Delhi's Immunization Officer Suresh Seth on November 26 said that the national capital is all geared up for the COVID-19 vaccination programme and the entire population of the city can be covered in a month if the hospital staff and nurses are involved in the process.
"We have 600 cold storage points and around 1,800 outreach sites for the universal immunization programme for children. We have sufficient equipment for vaccines that can be stored at a temperature of 2 to 8 degrees Celsius and those that need minus 15 to minus 25 degrees Celsius. The central government is further strengthening the infrastructure and providing more equipment," Seth told NDTV.
He also said that the equipment and infrastructure which is required for vaccines which need ultra-condition (minus 70 degree Celsius) are not there but, "we don't think there will be any problem logistically because the immunization programme will be carried out in a phased manner".
Delhi government is collecting data of health care workers who are at the top in the priority list for being vaccinated by the Delhi government. Chief Minister Arvind Kejriwal cleared the questions of having "VIP or non-VIP categories" for vaccinating people against COVID-19 and said that every life is important so there would be no categorization of people and everyone will be vaccinated but priority would be given to COVID warriors working in the front line to save the nation from the pandemic, vulnerable groups such as senior citizens and those having severe medical conditions will also be prioritized.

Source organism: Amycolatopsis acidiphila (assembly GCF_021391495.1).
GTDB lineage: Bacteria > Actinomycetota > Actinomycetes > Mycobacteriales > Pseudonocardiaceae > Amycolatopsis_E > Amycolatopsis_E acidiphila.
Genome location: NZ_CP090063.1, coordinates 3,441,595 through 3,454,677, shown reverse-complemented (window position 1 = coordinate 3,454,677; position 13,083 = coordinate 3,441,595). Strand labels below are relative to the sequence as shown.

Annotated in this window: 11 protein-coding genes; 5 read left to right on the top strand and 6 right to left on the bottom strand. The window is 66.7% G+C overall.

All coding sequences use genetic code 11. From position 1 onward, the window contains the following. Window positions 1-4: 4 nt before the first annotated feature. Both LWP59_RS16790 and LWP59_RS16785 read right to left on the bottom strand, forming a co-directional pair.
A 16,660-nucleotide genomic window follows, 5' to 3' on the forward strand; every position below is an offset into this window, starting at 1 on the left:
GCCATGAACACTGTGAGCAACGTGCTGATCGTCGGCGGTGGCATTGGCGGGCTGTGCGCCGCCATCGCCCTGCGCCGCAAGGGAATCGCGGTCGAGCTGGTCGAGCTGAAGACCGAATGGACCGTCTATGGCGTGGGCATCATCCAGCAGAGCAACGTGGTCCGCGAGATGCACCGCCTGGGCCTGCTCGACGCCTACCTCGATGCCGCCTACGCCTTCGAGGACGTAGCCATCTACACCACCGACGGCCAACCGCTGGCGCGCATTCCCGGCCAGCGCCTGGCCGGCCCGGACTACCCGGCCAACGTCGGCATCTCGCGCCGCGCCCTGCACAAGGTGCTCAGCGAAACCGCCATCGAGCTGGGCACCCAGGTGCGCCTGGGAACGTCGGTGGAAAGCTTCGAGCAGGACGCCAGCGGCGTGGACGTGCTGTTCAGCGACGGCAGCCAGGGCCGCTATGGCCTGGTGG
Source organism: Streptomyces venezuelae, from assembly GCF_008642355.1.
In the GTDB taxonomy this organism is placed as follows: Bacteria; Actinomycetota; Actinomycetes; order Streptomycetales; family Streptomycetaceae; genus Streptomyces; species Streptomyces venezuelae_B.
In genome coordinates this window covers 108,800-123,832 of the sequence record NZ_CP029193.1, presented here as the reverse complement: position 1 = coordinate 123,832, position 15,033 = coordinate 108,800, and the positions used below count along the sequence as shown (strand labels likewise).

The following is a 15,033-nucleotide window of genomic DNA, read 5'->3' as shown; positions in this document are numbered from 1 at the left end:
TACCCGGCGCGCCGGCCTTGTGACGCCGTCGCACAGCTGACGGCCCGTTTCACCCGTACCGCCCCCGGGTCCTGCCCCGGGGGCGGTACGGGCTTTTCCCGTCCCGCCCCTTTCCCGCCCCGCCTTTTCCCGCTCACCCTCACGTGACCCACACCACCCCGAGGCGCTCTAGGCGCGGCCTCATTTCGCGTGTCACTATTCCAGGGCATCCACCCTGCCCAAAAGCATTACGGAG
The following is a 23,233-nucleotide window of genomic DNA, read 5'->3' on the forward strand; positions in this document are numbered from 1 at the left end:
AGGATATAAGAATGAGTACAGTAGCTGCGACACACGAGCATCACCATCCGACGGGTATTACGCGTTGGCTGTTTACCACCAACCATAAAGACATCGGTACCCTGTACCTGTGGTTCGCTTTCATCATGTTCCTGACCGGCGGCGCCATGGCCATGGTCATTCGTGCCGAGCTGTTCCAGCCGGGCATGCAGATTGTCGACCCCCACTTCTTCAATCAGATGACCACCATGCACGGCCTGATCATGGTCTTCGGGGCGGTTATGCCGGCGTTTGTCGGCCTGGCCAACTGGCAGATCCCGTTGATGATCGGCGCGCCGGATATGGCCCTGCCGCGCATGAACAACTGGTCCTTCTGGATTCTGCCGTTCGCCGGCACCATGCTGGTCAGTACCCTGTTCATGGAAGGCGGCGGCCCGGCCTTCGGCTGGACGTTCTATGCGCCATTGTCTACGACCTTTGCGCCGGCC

"If a vaccine is available, we can administer it to all healthcare workers in just three days... We have sufficient equipment and cold storage space, we are geared up. We won't let Delhi falter," Seth said.
"Being the national capital, it has got the equipment and capacity. All we need is trained manpower to carry out the immunization programme effectively," Dr Ajit Jain, the nodal officer for COVID-19 at Rajiv Gandhi Super Speciality Hospital said.
Development On Vaccines
The vaccine developed by Pfizer which requires an extremely low temperature of minus 70 degrees Celcius to be stored poses a really big challenge for its delivery in a developing nation like India especially in its smaller towns and rural areas where maintaining such cold chain facilities would be very difficult, experts have said.
On the other hand, Moderna vaccine candidate is stable at a regular freezer temperature -minus 20-degree Celcius for up to six months and it can last in the refrigerator for 30 days and also can be kept at a room temperature for up to 12 hours.
According to Oxford University, its vaccine candidate Oxford- AstraZeneca "can be easily administered in existing healthcare systems, stored at 'fridge temperature' and distributed using existing logistics".
Two to eight degrees Celcius is the average temperature to which most vaccines can be stored at in India, "the lowest minimum temperature at which vaccines can be kept to maintain the cold chain in most areas in the country is minus 25 degrees", AIIMS Director Dr Randeep Guleria said.
Nk Ganguly former Director-General of Indian Council of Medical Research has emphasized on enough infrastructure which is available across the country to store COVID-19 vaccines at a temperature of two to eight-degree Celcius.
"There is only one vaccine in India - the Rotavirus vaccine from Bharat Biotech - that needs to be stored at minus 20 degrees Celsius. The company has made arrangements for its storage and transport. We don't have the equipment and infrastructure for anything that needs to be stored below this temperature," he said.
"It is priced at USD 1,500. In India, the price should be below ₹ 500," he said.